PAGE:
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Issue 94 - Artist in residence: Lesley Banks

Scotland Magazine Issue 94
September 2017


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Artist in residence: Lesley Banks

Roddy Martine meets Lesley Banks, Gongoozler

Part of it is the opportunity to be out of the house and in the fresh air, perhaps walking the dog, and thinking – all of the time monitoring the seasons and observing the leaves as they change colour. The next step is to interpret everything into paint. That is where the artist's genius reveals itself.

Lesley Banks admits to having been fascinated by waterways since she was a child – finding the fluidity of their surfaces and the structures that align with them captivating. In her paintings, the images are vibrant, compelling and often mysterious.

“I had wanted to be an artist for as long as I can remember,” she reflects. Early on, Lesley won scholarships to visit and paint the canals of Amsterdam and Venice. But that was just the beginning. When she graduated from the Glasgow School of Art Painting Department, she says that initially she felt a bit flat. “To pay the bills, I worked at the Cul de Sac, a bar in Glasgow's West End, before winning the Elizabeth Greenshields Award, which allowed me to travel,” she continues. “That was amazing. Then the late Cyril Gerber, who owned a gallery in Glasgow, came to my flat to see my work and offered me a part-time job that literally propelled me into the Scottish art world.” Lesley's first solo show was in the Compass Gallery in Glasgow, in 1990, and she was subsequently awarded a Leverhulme Trust Research Award and a Laing Landscape Award. Her works can now be seen in the collections of the Kelvingrove Art Gallery, Perth Museum & Art Gallery, the Stirling Smith Art Gallery & Museum, the Lillie Art Gallery in Milngavie, the Aberdeen Art Gallery, and more besides.

There followed marriage and children, and then it was time for a come back. But where to begin again? She admits to finding the growth of social media daunting. “With Facebook, Twitter and Instagram, you just have to keep on top of things all of the time,” she says. “Ironically, it's much more difficult to sell paintings now than it used to be.” Lesley grew up near Denny and explains that her initial idea was to focus on the lowland canal between the Falkirk Wheel and the Kelpies. Having approached Falkirk Community Trust, she was offered a temporary studio in Callendar Park and the opportunity to exhibit in the Park Gallery. Simultaneously, she received an offer from the Lillie Art Gallery. Lesley certainly believes in serendipity. A conversation with the sculptor Andy Scott, who designed the Kelpies, led to an introduction to Richard Miller, director of infrastructure at Scottish Canals. Thanks to Richard, with funding from Creative Scotland and supported by Falkirk Community Trust, the project expanded into Lesley being appointed Artist In Residence at Scottish Canals, a body that includes in its portfolio the Crinan Canal Walk, the Monkland Canal Walk, the Caledonian Canal Walk, the Union Canal Walk, the Forth and Clyde Walk, and the 35-metre tall Falkirk Wheel.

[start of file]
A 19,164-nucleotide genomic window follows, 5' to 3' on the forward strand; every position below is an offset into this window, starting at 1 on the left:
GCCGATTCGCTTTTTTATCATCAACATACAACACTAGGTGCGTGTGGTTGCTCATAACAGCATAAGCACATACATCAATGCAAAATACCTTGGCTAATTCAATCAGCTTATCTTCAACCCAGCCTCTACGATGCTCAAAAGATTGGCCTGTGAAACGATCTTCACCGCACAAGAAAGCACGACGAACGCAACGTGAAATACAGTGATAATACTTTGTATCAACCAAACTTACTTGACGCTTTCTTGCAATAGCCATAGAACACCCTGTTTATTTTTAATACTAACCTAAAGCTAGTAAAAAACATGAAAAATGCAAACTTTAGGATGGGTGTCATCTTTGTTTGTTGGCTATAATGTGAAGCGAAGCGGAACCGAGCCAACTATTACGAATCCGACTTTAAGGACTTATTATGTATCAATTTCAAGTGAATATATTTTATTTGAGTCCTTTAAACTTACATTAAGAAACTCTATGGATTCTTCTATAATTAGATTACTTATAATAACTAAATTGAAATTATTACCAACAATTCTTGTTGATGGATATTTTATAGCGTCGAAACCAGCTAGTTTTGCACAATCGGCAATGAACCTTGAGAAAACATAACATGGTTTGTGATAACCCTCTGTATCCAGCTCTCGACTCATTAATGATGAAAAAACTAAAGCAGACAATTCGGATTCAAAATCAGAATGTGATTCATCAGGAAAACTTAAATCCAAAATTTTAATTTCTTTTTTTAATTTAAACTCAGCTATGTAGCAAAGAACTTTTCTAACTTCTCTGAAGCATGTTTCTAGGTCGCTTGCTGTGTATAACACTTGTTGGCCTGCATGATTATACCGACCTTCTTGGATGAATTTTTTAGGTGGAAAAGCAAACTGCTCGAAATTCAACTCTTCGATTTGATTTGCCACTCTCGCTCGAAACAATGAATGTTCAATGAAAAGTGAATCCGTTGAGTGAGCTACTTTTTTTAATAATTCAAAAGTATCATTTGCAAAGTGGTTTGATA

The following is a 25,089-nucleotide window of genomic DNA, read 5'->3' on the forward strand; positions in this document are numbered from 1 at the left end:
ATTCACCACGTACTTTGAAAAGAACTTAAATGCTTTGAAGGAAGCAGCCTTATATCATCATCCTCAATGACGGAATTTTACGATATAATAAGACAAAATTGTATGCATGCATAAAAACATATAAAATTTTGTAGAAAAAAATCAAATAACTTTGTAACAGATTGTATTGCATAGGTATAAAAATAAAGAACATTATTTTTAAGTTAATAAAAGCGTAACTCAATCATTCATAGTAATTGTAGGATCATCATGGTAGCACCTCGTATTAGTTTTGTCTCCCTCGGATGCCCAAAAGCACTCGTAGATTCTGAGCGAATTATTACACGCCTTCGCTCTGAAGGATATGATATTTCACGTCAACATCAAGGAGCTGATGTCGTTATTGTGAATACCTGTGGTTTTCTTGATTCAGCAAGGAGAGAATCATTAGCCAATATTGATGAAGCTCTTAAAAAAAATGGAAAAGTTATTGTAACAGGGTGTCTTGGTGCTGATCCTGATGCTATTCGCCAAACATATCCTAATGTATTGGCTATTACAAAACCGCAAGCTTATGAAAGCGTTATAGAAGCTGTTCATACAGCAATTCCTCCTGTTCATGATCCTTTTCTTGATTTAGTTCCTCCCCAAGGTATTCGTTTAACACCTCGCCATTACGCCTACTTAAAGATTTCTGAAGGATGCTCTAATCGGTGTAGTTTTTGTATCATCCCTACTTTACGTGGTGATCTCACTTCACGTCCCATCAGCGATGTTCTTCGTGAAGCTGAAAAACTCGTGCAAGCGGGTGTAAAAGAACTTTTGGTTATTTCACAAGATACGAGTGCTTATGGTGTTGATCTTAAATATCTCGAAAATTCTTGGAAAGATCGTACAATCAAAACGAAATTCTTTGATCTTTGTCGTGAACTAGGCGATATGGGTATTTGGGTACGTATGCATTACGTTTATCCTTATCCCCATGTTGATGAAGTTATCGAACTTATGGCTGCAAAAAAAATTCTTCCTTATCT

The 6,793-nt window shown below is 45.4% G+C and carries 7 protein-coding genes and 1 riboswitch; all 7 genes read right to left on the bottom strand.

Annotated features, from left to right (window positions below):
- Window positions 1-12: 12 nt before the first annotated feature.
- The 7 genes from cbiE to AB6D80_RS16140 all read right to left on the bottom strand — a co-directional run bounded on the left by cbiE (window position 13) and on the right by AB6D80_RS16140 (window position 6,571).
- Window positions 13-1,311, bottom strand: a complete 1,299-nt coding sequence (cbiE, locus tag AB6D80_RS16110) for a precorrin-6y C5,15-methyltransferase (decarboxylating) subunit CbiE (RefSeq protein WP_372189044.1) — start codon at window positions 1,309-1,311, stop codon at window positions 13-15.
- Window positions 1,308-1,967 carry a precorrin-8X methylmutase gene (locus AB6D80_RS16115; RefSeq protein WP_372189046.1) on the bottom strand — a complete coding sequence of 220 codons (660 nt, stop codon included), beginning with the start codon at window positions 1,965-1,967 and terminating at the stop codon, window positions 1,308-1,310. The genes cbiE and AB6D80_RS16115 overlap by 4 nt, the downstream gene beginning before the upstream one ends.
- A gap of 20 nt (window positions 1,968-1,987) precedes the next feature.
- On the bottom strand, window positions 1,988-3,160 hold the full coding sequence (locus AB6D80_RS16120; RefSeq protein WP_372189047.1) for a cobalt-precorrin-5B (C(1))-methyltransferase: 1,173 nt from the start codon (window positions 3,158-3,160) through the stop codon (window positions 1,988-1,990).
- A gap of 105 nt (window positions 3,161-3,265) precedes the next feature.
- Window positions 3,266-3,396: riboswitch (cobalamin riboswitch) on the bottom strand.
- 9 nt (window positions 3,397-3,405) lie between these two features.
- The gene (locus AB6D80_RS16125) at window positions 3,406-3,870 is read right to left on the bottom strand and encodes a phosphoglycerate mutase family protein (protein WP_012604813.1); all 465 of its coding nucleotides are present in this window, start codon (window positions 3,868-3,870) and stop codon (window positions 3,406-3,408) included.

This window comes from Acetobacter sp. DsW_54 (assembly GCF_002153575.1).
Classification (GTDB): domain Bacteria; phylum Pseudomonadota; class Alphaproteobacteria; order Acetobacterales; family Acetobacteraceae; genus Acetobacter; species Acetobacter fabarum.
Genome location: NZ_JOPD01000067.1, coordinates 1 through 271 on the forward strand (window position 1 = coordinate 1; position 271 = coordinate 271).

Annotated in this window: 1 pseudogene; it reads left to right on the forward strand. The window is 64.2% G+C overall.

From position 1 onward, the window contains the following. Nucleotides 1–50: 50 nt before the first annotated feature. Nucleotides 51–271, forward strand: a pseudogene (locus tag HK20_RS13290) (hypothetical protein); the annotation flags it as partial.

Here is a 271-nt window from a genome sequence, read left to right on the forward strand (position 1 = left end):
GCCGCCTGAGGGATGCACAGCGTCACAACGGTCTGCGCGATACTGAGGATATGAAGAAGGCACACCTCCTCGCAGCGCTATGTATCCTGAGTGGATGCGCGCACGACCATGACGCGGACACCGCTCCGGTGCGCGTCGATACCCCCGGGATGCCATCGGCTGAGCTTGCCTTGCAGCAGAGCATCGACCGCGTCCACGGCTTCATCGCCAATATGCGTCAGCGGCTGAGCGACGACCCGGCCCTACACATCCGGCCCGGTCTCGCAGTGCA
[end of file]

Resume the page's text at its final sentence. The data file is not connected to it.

The Scottish Canals footpaths are accessible to everyone and provide an easy, flat and continuous walk. No maps are required to explore them and each route is uniquely different. Lesley's paintings reveal moored boats and the Vic 32 Clyde puffer at Crinan, the sky pale after a rainstorm; the 'ghost canal' element of the Monkland, with leaves and twigs floating on the surface; Thomas Telford's white, bay-windowed houses on the Caledonian footpath; the aqueducts, bridges and 630 metre Miley (Falkirk) Tunnel that was built to shield the Callendar Estate from the Union Canal Walk; and, of course, the towering silver Kelpies on the Forth & Clyde. “I'd never walked over an aqueduct before,” Lesley admits shyly. “They're really amazing.” With such a broad spectrum of landscape to cover, Lesley intentionally decided to take her time interpreting the characteristics of each waterway.

"The Crinan Canal is only nine miles long. The sea lock looks out towards the islands of Jura and Scarba, with a diminutive red and white lighthouse marking the meeting of sea and canal,” she explains. “I stayed in a former lock keeper's cottage at Lock 11, bordering on the village of Cairnbaan, and instead of walking I cycled to Ardrishaig daily, stopping to draw whenever a suitable view presented itself. It was August, sunny and scorching. It reminded me of childhood holidays. Everything came together perfectly,” continues Lesley.

“My Crinan paintings are all landscape, as you are constantly looking from side to side. With Monklands, which is no longer navigable as a complete waterway, the canvases are square.” Lesley admits to having been inspired by the 19th-Century Japanese printmaker Hiroshige's The 53 Stations of the Tokaido, in which each journey undertaken charts a different experience. In this manner, her recent works have moved from her earlier figurative style towards exploring the impact that human beings are having on the environment. In so doing, her approach as a gongoozler (an term for individuals seen loitering on a towpath and watching the activity on a canal) brings an entirely fresh, almost voyeuristic depth to her work. There is a lot going on in the sweeping brush of Lesley's pictures. Her vivid palate provides a deceptively subtle impact to the narrative and the quiet observational details contained within.

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